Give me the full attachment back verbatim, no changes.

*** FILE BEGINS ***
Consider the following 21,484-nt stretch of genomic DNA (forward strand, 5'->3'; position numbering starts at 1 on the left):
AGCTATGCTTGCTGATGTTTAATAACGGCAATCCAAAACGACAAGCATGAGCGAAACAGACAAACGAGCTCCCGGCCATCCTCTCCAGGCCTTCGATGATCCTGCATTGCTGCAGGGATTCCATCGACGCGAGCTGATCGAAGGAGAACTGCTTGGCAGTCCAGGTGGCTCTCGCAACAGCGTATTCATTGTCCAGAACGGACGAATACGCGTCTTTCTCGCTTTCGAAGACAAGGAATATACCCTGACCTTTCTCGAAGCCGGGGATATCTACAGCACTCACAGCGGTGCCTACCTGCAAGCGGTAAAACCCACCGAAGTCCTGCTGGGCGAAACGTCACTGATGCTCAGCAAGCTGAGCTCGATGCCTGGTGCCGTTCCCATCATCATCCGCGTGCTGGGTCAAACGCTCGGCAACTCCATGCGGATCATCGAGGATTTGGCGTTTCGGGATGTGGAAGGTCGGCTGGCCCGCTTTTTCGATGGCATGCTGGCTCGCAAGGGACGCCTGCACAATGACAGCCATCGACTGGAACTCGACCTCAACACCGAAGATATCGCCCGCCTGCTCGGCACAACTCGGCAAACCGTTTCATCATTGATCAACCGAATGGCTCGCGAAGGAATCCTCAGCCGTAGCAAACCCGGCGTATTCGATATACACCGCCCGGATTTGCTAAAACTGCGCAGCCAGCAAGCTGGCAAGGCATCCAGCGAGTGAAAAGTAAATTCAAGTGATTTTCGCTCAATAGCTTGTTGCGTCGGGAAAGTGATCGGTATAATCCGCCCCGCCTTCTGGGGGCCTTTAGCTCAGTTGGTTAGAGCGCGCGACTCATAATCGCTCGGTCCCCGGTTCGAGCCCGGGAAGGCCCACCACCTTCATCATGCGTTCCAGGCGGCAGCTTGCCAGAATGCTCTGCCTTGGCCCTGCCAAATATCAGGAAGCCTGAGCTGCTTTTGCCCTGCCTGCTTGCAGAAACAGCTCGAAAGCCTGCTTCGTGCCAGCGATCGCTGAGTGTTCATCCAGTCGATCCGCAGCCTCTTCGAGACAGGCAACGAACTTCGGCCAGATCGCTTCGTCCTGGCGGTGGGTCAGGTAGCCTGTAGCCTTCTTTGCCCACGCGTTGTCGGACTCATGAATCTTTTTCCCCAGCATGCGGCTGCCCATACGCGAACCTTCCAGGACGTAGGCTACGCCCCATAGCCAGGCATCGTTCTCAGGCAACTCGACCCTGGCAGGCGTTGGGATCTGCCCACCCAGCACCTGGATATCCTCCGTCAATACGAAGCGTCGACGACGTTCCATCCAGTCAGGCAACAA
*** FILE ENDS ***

Consider the following 21,484-nt stretch of genomic DNA (forward strand, 5'->3'; position numbering starts at 1 on the left):
AGCTATGCTTGCTGATGTTTAATAACGGCAATCCAAAACGACAAGCATGAGCGAAACAGACAAACGAGCTCCCGGCCATCCTCTCCAGGCCTTCGATGATCCTGCATTGCTGCAGGGATTCCATCGACGCGAGCTGATCGAAGGAGAACTGCTTGGCAGTCCAGGTGGCTCTCGCAACAGCGTATTCATTGTCCAGAACGGACGAATACGCGTCTTTCTCGCTTTCGAAGACAAGGAATATACCCTGACCTTTCTCGAAGCCGGGGATATCTACAGCACTCACAGCGGTGCCTACCTGCAAGCGGTAAAACCCACCGAAGTCCTGCTGGGCGAAACGTCACTGATGCTCAGCAAGCTGAGCTCGATGCCTGGTGCCGTTCCCATCATCATCCGCGTGCTGGGTCAAACGCTCGGCAACTCCATGCGGATCATCGAGGATTTGGCGTTTCGGGATGTGGAAGGTCGGCTGGCCCGCTTTTTCGATGGCATGCTGGCTCGCAAGGGACGCCTGCACAATGACAGCCATCGACTGGAACTCGACCTCAACACCGAAGATATCGCCCGCCTGCTCGGCACAACTCGGCAAACCGTTTCATCATTGATCAACCGAATGGCTCGCGAAGGAATCCTCAGCCGTAGCAAACCCGGCGTATTCGATATACACCGCCCGGATTTGCTAAAACTGCGCAGCCAGCAAGCTGGCAAGGCATCCAGCGAGTGAAAAGTAAATTCAAGTGATTTTCGCTCAATAGCTTGTTGCGTCGGGAAAGTGATCGGTATAATCCGCCCCGCCTTCTGGGGGCCTTTAGCTCAGTTGGTTAGAGCGCGCGACTCATAATCGCTCGGTCCCCGGTTCGAGCCCGGGAAGGCCCACCACCTTCATCATGCGTTCCAGGCGGCAGCTTGCCAGAATGCTCTGCCTTGGCCCTGCCAAATATCAGGAAGCCTGAGCTGCTTTTGCCCTGCCTGCTTGCAGAAACAGCTCGAAAGCCTGCTTCGTGCCAGCGATCGCTGAGTGTTCATCCAGTCGATCCGCAGCCTCTTCGAGACAGGCAACGAACTTCGGCCAGATCGCTTCGTCCTGGCGGTGGGTCAGGTAGCCTGTAGCCTTCTTTGCCCACGCGTTGTCGGACTCATGAATCTTTTTCCCCAGCATGCGGCTGCCCATACGCGAACCTTCCAGGACGTAGGCTACGCCCCATAGCCAGGCATCGTTCTCAGGCAACTCGACCCTGGCAGGCGTTGGGATCTGCCCACCCAGCACCTGGATATCCTCCGTCAATACGAAGCGTCGACGACGTTCCATCCAGTCAGGCAACAA